We have been having conversations lately, my son and I. Last night while I was putting on his pajamas, it was about the man outside on the road walking his dog. A week ago it was about porcupines, the obvious “ouch” of their quills. This afternoon, we looked at the turning leaves. They were so red—this one line of maples—and when I said, “Aren’t they beautiful, honey, all bright like that?” he said yes.
“Yesss,” he said, drawing out the sibilance, nodding his head. He looked up at me. He was wearing a winter hat. He was holding my hand.
His father and I worry sometimes about him.
More precisely, we worry about my leaving in the morning, followed by his father’s leaving from the daycare door, followed many several hours later with one of us returning, sometimes both (but often not before he’s in bed), and how he interprets our comings and goings, how he feels about the drive away from home, if there is a part of him, come 3:30-4:00 in the afternoon, that waits.
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Sometimes, after I’ve returned from work and picked him up and squeezed him and whispered to him and asked him about his day and interpreted his new words and kissed him and kissed him, I say, “Are you OK? You doing OK, little man?”
“Yesssss,” he says, and I hold onto that, just like I hold onto his hand.
As he has grown, and as I’ve progressed through parenthood, I’ve watched both of us relax into the new selves we continue to become. As a baby, he needed the nestle of my arms to fall asleep, and the moment I tipped my body forward to set him down, he would feel it, tense up, resist the change, and cling.
Tonight, all smiles, he requested his bed and his Monkey and Morty and Blanket. He didn’t even need me to sing our special song although as I tucked his blanket around his body I sang it anyway. And I think about how I was those first months—questioning everything, hours on the internet searching out the answers, puzzling over a little red dot an inch above his ankle.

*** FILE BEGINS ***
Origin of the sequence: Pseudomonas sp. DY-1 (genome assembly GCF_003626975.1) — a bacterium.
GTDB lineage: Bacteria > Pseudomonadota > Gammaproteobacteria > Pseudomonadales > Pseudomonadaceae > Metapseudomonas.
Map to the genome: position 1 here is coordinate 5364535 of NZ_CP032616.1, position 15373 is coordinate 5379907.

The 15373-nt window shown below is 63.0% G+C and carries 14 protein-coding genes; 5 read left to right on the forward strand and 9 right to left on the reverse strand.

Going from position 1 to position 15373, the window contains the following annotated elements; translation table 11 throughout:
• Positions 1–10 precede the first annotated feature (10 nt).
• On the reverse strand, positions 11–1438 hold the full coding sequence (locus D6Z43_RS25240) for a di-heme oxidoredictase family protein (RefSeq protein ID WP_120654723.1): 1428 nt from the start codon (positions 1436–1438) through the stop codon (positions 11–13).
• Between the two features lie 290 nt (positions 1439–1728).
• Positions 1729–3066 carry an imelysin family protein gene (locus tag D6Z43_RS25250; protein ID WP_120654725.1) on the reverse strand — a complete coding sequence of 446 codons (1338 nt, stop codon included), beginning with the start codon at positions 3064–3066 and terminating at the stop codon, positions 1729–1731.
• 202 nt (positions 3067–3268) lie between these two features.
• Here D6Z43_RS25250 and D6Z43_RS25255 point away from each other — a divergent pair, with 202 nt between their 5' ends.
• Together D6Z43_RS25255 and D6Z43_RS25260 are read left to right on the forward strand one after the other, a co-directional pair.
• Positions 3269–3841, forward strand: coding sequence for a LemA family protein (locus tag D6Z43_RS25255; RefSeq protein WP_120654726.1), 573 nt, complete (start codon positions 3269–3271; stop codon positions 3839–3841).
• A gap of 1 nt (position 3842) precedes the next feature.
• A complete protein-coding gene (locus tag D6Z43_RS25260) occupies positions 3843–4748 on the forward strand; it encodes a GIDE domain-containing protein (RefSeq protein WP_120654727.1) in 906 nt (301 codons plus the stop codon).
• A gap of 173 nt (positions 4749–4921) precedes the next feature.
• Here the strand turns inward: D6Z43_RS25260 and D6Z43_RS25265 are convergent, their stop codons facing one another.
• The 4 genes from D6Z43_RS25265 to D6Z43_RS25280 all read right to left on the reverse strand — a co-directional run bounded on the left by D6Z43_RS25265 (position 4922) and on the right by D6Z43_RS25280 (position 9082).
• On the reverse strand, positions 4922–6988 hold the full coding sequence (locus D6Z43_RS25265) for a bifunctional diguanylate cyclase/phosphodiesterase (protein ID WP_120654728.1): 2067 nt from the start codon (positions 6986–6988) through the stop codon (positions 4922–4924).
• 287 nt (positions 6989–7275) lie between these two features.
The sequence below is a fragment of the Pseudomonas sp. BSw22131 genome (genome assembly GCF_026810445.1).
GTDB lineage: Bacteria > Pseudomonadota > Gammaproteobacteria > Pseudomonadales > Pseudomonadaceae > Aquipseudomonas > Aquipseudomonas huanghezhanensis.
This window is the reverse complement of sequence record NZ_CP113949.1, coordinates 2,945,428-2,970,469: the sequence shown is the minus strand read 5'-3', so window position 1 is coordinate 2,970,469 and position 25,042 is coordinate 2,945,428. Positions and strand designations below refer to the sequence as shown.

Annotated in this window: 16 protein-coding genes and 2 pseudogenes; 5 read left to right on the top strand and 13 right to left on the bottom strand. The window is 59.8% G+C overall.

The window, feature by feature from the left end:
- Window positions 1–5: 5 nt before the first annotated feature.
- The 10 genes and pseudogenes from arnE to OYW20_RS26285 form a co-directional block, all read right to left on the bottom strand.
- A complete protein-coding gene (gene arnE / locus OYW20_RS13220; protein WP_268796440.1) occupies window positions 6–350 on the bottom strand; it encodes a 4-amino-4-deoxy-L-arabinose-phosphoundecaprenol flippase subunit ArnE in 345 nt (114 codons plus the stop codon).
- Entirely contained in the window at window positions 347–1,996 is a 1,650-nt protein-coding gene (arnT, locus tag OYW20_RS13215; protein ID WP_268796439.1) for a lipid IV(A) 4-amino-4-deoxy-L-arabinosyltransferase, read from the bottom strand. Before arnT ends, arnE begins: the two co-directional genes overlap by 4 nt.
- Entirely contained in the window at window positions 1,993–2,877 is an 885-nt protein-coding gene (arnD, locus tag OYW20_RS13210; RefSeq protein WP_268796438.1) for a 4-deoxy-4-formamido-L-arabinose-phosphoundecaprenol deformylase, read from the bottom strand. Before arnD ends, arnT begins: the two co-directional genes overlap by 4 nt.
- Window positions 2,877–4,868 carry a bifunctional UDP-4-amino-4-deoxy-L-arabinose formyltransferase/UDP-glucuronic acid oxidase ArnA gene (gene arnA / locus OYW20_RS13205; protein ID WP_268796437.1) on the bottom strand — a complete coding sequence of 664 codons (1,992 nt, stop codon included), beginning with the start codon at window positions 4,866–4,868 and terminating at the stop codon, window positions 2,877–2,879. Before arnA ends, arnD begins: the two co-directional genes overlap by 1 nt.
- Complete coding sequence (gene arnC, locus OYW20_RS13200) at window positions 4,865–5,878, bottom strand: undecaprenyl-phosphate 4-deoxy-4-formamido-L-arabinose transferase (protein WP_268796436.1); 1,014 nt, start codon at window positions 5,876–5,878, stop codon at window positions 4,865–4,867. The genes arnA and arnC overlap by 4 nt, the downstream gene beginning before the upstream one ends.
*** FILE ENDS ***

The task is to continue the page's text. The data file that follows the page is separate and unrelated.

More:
I still worry, but he knows now about shaking off a bump or bruise because that’s what I’ve taught him, and I suppose, inadvertently, it’s something I’ve relearned, too.
We are resilient.
Someday, I will be able to explain to him about work in a way that is more than a one-syllable word, this thing I leave for. I will be able to talk with him about my students—Reuben and Reed, Zoe and Madeline—about the way certain ones are curious and others funny and others afraid, about the way my heart is somehow big enough for these rooms of people.
“I may come home tired,” I will say to my boy, “but isn’t it something remarkable that I never come home less?”
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I’ve asked myself: Can I do both well? Mothering and working, giving and giving and giving, and getting back.
Let me tell you: The answer to this question isn’t on the internet.
We are each being pulled and stretched and pressed and bent.
How can this not be our daily experience when life is so big? When there is so much to want—not things, but much. I will flail a little bit, dip my toes in the chaos. I’m convinced that if there is a truth to find, it is there.
This afternoon, the wind picked up the maple leaves—those bright and brittle stars—and sent them flying frenetically, unpredictably, beautifully down the road.
“Do you want to chase them, love?” I asked. And off he went, joyous, running and running, bending himself into the future, despite all the times before that he has fallen down.
Originally published on Teaching with Heart, Fire & Poetry